5 Tips For Implementing OKRs Effectively

5 Tips For Implementing OKRs Effectively

Objectives should be clear and specific

The hallmark of OKRs is that they’re both ambitious yet simple. Assuming every team has its own set of OKRs, you need to make sure those OKRs are readable, comprehensible, and most importantly, fully and clearly understood.

The objectives of the department—which should be well-aligned with the company’s objectives—must be fully ingrained in their minds because if it isn’t, then you have a whole team operating on a tactical level and not a strategic level. Your team members all need to understand that their actions should be done to achieve the desired outcome or key result. Without clear or specific goals, you risk having a team that is aimless and performing tasks that have nothing to do with achieving the key results you want.

Communicate, communicate, communicate

This goes hand-in-hand with the above tip: you need to be able to speak in clear language with your executives, department heads, and team members. There’s no room for vague language here, be as precise as you can, especially when it’s the company’s goals at stake.

Not only that, but you also need to encourage your team members across all levels to step up and communicate, whether that’s reporting on progress or voicing out a personal need. Create a workplace or working environment that promotes healthy and clear communication without judgement from the other side.

Put OKRs on full display where everyone can see

How can your team members see if they’re doing their job right when they have no intel on the progress they’re making? Whether it’s a specialized OKR tool or an excel sheet, everyone in the company should have access to a dashboard or spreadsheet that is regularly updated and displays the progress the company is making towards achieving their Objectives and Key Results.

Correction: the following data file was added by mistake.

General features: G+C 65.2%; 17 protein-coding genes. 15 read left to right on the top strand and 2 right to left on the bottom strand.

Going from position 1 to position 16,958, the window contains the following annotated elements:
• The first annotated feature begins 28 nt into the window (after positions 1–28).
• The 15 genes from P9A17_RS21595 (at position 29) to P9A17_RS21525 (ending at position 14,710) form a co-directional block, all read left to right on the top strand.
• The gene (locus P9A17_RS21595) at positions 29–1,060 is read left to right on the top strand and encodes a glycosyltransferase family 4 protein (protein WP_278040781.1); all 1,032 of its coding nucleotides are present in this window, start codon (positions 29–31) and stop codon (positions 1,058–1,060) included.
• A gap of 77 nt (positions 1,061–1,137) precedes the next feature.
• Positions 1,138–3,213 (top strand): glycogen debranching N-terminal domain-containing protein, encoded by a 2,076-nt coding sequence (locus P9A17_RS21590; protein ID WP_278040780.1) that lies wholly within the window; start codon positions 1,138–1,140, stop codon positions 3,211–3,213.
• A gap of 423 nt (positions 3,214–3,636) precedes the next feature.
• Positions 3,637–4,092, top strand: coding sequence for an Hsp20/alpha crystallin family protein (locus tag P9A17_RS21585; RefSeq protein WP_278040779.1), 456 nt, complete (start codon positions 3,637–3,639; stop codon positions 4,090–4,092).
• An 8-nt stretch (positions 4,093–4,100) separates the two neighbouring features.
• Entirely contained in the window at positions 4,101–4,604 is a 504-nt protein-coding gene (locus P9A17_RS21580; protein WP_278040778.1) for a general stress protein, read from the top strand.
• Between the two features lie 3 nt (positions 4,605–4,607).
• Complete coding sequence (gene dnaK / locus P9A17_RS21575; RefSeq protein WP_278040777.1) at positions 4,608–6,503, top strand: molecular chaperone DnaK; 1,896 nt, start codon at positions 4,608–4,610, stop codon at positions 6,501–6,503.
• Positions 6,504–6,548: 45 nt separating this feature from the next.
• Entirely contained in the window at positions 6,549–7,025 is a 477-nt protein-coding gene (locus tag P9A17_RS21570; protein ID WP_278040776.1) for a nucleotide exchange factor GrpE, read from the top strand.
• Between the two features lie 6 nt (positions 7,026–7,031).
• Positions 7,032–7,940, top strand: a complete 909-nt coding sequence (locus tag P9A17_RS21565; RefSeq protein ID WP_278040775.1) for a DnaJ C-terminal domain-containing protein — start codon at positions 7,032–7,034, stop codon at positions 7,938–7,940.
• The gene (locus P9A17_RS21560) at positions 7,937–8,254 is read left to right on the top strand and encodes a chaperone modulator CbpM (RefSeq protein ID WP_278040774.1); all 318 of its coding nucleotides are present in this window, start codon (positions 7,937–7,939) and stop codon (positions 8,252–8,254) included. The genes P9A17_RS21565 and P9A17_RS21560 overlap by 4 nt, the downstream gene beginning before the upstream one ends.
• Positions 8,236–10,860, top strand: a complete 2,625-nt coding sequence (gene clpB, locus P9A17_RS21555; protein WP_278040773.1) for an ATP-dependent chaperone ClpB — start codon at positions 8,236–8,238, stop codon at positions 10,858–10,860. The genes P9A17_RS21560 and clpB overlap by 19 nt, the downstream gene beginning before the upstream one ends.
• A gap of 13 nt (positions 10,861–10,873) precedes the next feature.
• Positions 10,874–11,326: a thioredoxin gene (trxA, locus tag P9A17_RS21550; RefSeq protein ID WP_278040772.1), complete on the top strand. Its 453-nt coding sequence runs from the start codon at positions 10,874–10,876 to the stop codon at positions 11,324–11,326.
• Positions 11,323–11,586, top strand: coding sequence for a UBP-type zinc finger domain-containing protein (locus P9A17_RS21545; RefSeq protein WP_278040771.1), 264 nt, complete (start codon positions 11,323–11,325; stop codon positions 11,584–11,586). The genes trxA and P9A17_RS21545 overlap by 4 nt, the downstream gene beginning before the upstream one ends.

Don’t only give access to the department’s OKRs or you’ll risk building a team of silos. Instead, make sure everyone’s OKRs are accessible and on full display for the whole company to see. This encourages teamwork, and also helps each department realize that even though each department has a different function, all of their OKRs are trying to achieve one end result, and that’s the company’s main vision or goal.

Rigorously review your OKRs

OKRs shouldn’t be left alone until the end of the year or even half-way through the year. Each department’s OKRs—as well as the company’s—should be reviewed on at least a quarterly basis.

Reviewing and refining your OKRs regularly will help you and team members to never lose sight of your main objectives, and it also helps keep things in perspective. If you notice that one key result is a little too “easy” to achieve, then you change that into one that is more challenging. If you notice that one of your key results aren’t really serving your company’s objectives, then you refine it so that it aligns with the company’s goals.

Let your teams call the shots for once

You may be the boss, but that doesn’t necessarily mean you have to be “bossy.” Ordering your team members around and telling them what to do may seem like the right thing to do, but if you want to empower your teams and foster creativity, then you have to let them do their job.

Trust that your teams will deliver on the desired outcome and let them figure out the right course of action. They know what needs to be done in their line of work, and as long as there are clear and specific objectives in place, then they’ll surely know how to get it done better than you will. This not only helps your company become more agile by ditching the traditional hierarchal company structure and bureaucracy, but it also helps empower and encourage your teams to brainstorm, think outside the box, and become more comfortable expressing their ideas.

It’s simple: Your OKRs should always, always, align with the company’s strategy and goal

If they don’t, then your departments are going to form their own goals that suit their own personal needs. This is disastrous as it creates a fractured company structure and an operating model that functions aimlessly. Align each department’s OKRs with the company’s, and your team members should better understand what needs to be done by default.